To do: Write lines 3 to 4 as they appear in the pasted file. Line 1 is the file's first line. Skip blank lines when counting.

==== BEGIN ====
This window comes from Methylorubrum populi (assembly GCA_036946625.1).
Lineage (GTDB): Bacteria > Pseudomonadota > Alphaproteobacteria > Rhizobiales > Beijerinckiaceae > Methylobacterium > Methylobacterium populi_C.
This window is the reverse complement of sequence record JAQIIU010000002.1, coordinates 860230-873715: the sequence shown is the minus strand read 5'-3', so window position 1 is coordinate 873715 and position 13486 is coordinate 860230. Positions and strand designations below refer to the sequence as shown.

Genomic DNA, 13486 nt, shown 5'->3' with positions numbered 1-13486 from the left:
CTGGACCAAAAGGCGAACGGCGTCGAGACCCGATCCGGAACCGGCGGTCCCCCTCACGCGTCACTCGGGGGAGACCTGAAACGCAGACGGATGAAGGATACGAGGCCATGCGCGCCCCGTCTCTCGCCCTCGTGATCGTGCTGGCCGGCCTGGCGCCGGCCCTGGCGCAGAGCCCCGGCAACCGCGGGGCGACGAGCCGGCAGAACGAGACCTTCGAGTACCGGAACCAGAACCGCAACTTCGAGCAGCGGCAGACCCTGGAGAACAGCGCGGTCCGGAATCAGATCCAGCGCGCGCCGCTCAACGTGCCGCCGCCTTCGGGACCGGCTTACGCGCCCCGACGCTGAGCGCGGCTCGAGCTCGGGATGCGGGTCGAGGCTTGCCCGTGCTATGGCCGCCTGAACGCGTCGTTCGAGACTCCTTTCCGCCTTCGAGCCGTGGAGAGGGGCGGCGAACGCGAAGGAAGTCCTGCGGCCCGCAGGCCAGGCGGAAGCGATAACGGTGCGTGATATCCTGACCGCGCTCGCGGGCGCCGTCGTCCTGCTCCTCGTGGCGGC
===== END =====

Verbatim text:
This window is the reverse complement of sequence record JAQIIU010000002.1, coordinates 860230-873715: the sequence shown is the minus strand read 5'-3', so window position 1 is coordinate 873715 and position 13486 is coordinate 860230. Positions and strand designations below refer to the sequence as shown.

Genomic DNA, 13486 nt, shown 5'->3' with positions numbered 1-13486 from the left: